If you’d read yesterday’s chinese papers, you would not have missed this huge photo of three black humans with two macbooks and an iPhone on the cover of zbNOW (Zaobao Now).
This interview happened when the journalist from Zao Bao contacted TDM to see if anyone of us are able to share more about Twitter with him. And after a few emails, Howie confirmed the interview with Fong Wei and we met at Geek Terminal one evening for the interview. Coincidentally, I’d met Fong Wei and his photographer previously at the Volvo Ocean Race with Puma.
When I saw the article on my desk yesterday (thanks to molemole), my jaws dropped. I had no idea it would be a cover story for zbNOW and such a long one too! To be honest, I had lots of problem trying to read past the first paragraph. Too many of the characters know me more than I know them. So thanks to @melvinkee and @shenheng, we had an english translated version, which was rather hilarious reading through it. You can also find the online copy of this article in mandarin here.
In brief, the part where I contributed is on how locals whom I’m following are using Twitter. Based on my researched while I try to find all Singapore Tweeters via @sgtweet.
Quoting from the article (with help from Google Translator and my own editing):
The local community media (social media) consultants Lin Yiling (28) as part of her job, she started to “follow” Singaporeans on Twitter whom she do not know, to understand how they use the latest craze in new media. According to her observation, the local Twitter users are between 20-year-old to 30-year-old, mostly joined because artists in the United States are using Twitter, there are also a lot of youths whom joined to follow their idols’ or artists’ tweets, this narrows the distance between fans and stars.
She said: “I found a lot of new members in fact do not know the purpose of Twitter, after they joined, most only have a one-way following of celebrities such as Ryan Seacrest, Britney Spears, but these tweeters do not have much (or any) followers. They are also not active in their tweet update.”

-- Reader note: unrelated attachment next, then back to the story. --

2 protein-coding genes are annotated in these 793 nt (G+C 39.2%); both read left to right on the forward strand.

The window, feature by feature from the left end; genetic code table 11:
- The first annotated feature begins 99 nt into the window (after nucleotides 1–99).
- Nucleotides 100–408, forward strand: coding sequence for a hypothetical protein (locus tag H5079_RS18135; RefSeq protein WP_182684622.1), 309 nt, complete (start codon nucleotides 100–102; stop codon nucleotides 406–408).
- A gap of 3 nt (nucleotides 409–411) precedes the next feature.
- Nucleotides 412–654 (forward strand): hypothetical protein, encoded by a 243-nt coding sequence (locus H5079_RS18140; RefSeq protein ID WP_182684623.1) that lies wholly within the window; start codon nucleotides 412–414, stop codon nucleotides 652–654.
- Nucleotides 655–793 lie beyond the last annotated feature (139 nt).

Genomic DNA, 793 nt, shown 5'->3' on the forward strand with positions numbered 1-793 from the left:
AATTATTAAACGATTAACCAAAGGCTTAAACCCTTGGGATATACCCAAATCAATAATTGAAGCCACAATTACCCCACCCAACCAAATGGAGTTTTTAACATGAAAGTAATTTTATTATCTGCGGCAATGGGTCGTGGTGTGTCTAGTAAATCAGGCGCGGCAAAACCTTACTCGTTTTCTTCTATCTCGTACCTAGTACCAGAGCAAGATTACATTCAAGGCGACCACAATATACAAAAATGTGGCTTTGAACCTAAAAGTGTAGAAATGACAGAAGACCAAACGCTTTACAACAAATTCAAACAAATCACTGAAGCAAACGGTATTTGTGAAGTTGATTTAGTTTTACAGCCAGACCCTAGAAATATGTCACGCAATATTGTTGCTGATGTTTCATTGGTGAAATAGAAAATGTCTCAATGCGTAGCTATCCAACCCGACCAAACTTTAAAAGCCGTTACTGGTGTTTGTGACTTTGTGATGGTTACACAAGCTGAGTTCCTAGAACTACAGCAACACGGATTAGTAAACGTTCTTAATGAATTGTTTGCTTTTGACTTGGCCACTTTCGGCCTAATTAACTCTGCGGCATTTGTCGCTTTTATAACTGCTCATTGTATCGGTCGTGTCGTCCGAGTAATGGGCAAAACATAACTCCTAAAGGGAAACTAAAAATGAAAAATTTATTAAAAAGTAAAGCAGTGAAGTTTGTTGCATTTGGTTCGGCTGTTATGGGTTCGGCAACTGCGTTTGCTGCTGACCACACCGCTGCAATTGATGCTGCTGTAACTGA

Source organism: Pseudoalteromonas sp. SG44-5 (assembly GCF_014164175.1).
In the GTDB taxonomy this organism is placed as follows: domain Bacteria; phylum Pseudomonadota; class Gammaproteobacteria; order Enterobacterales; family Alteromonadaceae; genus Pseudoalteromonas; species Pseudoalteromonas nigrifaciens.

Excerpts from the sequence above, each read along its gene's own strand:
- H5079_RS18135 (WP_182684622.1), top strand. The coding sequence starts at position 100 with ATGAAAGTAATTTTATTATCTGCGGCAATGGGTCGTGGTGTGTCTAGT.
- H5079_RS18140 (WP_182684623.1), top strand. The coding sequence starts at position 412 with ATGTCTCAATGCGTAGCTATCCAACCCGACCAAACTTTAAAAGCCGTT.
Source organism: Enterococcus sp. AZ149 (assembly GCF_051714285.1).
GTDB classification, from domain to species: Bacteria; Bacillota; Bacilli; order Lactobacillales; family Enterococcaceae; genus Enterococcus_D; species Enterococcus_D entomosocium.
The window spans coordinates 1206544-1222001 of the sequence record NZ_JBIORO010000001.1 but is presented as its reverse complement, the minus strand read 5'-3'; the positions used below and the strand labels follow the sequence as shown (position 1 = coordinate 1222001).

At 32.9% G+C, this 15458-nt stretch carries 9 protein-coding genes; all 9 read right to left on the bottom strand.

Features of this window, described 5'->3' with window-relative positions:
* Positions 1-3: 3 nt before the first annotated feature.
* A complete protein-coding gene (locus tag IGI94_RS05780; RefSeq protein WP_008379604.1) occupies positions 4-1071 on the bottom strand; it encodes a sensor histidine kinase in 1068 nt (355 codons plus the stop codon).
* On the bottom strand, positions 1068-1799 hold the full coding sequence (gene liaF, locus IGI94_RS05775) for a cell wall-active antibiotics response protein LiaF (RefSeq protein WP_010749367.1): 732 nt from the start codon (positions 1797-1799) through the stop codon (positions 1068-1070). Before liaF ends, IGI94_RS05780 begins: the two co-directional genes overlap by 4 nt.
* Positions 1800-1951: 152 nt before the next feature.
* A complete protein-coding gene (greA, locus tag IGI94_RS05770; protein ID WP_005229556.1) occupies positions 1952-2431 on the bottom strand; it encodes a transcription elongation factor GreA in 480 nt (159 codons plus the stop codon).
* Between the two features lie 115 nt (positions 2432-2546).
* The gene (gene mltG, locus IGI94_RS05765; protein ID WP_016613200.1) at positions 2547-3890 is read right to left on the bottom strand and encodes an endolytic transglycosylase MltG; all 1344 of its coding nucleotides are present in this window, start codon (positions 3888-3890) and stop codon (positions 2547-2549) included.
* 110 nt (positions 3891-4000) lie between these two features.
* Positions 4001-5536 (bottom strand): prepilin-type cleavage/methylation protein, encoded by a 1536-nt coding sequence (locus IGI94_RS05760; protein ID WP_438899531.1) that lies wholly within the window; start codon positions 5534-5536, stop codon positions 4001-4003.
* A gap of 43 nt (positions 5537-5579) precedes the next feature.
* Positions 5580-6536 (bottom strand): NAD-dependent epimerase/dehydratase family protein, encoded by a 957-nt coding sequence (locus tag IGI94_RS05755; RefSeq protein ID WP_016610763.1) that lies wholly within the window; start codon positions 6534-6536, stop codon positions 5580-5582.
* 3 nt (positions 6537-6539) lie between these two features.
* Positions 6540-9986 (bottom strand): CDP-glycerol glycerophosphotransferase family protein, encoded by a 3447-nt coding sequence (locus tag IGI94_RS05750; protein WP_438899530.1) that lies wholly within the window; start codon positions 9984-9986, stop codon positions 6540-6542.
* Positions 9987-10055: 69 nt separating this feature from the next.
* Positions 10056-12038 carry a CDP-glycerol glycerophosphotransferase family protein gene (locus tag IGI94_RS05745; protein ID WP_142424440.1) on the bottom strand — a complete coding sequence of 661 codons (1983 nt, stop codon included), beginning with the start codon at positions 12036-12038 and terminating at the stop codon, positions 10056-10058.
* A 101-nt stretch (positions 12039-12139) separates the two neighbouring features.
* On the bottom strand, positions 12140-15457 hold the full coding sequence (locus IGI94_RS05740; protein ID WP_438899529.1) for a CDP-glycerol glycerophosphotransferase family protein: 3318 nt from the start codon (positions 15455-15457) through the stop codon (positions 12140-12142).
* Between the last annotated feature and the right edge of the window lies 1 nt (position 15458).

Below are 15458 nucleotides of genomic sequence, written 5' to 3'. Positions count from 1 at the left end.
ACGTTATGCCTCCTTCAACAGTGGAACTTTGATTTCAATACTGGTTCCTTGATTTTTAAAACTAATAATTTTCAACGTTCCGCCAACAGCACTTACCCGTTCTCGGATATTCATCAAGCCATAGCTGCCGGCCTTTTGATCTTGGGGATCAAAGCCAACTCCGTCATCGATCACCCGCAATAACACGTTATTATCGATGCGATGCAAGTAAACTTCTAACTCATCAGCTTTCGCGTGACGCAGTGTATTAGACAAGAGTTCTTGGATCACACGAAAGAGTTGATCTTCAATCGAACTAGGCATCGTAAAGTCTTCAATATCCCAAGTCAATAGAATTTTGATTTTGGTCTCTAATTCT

She also found that these new members are not making full use of Twitter interactive two-way communication capabilities (yet), instead only
shit like diarrheatweet about mundane things (that’s happening in their life). But over time, they will begin to enter the situation.
Some people think that a lot of Twitter users are too vague and general and only “reported” themselves what has been done or where they went, but Lin Yiling believes that a lot of people being the “kaypoh” Singaporeans would want to find out what their friends are doing, and hence start to join Twitter.
The above I’m only quoting the part where I was mentioned. Pat’s part was about the recent #awaresg tweeting and trending and Howie shared about the use of Twitter as a crowd-sourcing tool. And the big portion of the article shared what Twitter is and the usual lingo used and how it works. In fact, the best way to learn about Twitter is to get an account and test it out yourself! If you need any help, and have a day to spare, we can meet up for a chat and let me share more with you. Of course coffee on you!
Will be sharing more about Twitter and the things I discover during my research soon over at 24seven blog. This post might not be out so soon, since my schedule is pretty packed for the next few weeks. Will be drafting the post in bits daily.